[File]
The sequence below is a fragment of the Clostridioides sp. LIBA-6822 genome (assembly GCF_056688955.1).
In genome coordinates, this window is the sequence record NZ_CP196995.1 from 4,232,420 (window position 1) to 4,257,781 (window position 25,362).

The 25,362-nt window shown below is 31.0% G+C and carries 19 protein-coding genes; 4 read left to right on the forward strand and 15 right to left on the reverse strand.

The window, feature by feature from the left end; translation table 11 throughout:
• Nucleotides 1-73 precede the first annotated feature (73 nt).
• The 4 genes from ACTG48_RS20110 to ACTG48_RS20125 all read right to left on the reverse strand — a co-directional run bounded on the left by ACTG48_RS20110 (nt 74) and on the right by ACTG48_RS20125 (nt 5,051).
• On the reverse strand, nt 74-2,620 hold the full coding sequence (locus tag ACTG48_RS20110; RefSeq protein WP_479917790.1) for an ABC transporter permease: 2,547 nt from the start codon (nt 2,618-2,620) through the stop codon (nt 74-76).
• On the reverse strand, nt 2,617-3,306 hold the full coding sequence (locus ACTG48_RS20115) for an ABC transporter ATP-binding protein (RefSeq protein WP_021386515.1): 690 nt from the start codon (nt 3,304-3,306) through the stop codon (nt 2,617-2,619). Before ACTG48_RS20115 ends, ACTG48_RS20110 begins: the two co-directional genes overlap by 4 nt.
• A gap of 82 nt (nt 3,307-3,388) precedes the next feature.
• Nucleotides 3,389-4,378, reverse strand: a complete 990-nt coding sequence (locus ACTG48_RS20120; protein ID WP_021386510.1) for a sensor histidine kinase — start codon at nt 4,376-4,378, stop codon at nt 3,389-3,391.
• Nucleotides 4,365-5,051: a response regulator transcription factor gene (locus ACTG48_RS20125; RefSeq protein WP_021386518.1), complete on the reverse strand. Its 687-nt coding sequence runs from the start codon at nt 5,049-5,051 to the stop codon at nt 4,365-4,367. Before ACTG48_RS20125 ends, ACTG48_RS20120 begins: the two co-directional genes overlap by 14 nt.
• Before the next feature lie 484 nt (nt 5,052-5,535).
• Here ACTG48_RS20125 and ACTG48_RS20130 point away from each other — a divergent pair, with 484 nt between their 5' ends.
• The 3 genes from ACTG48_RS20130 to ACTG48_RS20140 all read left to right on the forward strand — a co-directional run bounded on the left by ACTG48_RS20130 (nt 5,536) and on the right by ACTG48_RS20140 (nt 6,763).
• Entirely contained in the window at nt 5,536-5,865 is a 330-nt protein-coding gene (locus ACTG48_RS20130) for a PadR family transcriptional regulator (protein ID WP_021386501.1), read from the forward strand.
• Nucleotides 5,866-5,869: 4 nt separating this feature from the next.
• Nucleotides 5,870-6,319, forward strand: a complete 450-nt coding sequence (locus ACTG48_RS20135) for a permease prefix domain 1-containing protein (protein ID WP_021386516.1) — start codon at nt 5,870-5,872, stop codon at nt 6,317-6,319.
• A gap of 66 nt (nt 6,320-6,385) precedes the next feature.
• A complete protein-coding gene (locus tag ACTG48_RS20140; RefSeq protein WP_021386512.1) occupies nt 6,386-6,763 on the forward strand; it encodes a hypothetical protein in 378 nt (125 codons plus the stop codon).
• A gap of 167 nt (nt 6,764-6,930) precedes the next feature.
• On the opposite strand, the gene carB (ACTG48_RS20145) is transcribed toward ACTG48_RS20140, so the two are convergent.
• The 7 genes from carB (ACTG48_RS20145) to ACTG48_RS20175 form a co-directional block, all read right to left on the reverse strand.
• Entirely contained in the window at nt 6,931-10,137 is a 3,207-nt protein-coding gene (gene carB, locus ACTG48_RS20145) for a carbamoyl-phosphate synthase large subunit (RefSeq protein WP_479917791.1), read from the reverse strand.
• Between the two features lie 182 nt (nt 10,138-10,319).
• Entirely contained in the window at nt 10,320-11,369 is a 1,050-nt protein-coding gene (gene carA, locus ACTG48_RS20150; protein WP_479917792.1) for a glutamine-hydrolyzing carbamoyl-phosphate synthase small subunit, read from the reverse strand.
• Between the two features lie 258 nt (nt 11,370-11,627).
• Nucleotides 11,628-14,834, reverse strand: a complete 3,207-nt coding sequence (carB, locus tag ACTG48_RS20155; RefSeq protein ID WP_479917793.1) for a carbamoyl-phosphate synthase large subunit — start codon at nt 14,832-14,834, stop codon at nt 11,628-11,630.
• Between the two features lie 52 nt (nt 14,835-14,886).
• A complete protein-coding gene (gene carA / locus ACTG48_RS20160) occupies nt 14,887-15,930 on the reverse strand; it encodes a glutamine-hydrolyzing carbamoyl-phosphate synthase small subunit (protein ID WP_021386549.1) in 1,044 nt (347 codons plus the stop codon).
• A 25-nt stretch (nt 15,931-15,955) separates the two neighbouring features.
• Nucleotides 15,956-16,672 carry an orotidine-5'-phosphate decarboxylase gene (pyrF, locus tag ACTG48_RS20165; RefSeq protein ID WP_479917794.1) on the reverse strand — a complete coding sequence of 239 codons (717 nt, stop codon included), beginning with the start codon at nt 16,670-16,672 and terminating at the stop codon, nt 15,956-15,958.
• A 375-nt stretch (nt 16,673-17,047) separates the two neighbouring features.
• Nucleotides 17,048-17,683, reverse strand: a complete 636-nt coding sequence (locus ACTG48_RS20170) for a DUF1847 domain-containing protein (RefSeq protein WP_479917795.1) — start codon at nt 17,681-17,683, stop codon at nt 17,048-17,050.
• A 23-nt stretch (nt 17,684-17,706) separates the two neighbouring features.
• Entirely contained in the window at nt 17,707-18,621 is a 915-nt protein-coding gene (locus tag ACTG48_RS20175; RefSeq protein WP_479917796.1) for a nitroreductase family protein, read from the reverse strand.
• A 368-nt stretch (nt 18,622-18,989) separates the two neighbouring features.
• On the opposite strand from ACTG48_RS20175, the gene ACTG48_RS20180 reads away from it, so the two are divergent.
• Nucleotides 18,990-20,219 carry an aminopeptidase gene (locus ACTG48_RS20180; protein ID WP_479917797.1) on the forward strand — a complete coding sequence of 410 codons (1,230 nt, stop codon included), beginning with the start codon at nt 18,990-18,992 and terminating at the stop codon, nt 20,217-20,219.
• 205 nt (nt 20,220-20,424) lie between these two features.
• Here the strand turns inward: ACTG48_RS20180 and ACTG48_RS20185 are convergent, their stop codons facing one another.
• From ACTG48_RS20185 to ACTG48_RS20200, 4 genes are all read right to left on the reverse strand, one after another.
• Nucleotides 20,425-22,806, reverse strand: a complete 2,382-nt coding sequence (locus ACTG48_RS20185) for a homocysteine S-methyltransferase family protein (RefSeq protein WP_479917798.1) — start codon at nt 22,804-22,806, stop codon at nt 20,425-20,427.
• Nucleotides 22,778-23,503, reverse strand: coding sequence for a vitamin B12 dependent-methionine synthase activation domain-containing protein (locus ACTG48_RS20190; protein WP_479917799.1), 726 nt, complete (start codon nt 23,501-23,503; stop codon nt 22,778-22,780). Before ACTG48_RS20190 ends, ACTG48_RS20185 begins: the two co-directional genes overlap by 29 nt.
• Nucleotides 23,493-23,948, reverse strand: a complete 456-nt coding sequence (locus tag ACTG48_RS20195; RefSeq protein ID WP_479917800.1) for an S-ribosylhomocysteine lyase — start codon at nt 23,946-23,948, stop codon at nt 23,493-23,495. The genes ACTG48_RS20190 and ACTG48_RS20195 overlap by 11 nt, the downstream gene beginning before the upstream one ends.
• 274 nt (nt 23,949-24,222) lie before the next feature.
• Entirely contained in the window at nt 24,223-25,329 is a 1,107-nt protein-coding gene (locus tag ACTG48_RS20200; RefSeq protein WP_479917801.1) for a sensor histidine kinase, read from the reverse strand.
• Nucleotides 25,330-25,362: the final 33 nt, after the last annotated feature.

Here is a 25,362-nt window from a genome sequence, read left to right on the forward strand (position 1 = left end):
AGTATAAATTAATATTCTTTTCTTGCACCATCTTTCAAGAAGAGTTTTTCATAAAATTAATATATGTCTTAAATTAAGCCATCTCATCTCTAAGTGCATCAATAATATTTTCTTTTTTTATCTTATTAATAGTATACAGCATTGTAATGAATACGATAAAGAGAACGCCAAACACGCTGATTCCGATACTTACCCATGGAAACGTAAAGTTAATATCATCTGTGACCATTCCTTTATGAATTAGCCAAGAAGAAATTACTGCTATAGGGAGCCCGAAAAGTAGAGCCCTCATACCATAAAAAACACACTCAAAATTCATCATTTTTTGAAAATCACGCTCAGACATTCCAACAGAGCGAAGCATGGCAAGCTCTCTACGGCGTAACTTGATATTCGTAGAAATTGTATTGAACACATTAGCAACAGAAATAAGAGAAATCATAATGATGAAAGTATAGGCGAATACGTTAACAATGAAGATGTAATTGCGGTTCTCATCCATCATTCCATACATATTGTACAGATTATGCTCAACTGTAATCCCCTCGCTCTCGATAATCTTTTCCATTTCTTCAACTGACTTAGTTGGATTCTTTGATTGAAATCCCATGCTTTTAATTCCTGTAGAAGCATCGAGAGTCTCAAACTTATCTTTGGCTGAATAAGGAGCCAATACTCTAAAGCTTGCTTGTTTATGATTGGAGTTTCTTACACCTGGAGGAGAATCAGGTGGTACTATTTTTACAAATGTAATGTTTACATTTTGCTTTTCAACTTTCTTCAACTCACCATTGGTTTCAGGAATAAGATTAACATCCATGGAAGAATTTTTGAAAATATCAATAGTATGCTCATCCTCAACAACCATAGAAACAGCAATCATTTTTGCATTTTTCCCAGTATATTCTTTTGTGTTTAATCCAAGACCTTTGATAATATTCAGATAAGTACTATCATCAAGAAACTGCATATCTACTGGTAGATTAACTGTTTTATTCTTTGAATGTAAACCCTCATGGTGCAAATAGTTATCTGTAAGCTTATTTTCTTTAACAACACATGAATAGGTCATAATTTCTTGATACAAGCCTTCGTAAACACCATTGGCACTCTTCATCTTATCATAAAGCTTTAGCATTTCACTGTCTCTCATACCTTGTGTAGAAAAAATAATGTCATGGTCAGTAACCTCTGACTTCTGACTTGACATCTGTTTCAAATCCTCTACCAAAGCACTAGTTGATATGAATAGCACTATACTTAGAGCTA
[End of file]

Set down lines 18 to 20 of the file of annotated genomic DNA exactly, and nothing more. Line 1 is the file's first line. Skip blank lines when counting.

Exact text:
• A gap of 66 nt (nt 6,320-6,385) precedes the next feature.
• A complete protein-coding gene (locus tag ACTG48_RS20140; RefSeq protein WP_021386512.1) occupies nt 6,386-6,763 on the forward strand; it encodes a hypothetical protein in 378 nt (125 codons plus the stop codon).
• A gap of 167 nt (nt 6,764-6,930) precedes the next feature.